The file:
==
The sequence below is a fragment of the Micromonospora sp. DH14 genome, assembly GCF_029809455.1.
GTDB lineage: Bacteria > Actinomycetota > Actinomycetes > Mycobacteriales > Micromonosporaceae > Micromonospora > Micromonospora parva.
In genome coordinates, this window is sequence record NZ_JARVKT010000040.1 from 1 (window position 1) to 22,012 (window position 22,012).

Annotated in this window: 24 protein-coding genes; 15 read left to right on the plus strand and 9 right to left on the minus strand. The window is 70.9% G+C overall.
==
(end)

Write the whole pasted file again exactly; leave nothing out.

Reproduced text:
The sequence below is a fragment of the Micromonospora sp. DH14 genome, assembly GCF_029809455.1.
GTDB lineage: Bacteria > Actinomycetota > Actinomycetes > Mycobacteriales > Micromonosporaceae > Micromonospora > Micromonospora parva.
In genome coordinates, this window is sequence record NZ_JARVKT010000040.1 from 1 (window position 1) to 22,012 (window position 22,012).

Annotated in this window: 24 protein-coding genes; 15 read left to right on the plus strand and 9 right to left on the minus strand. The window is 70.9% G+C overall.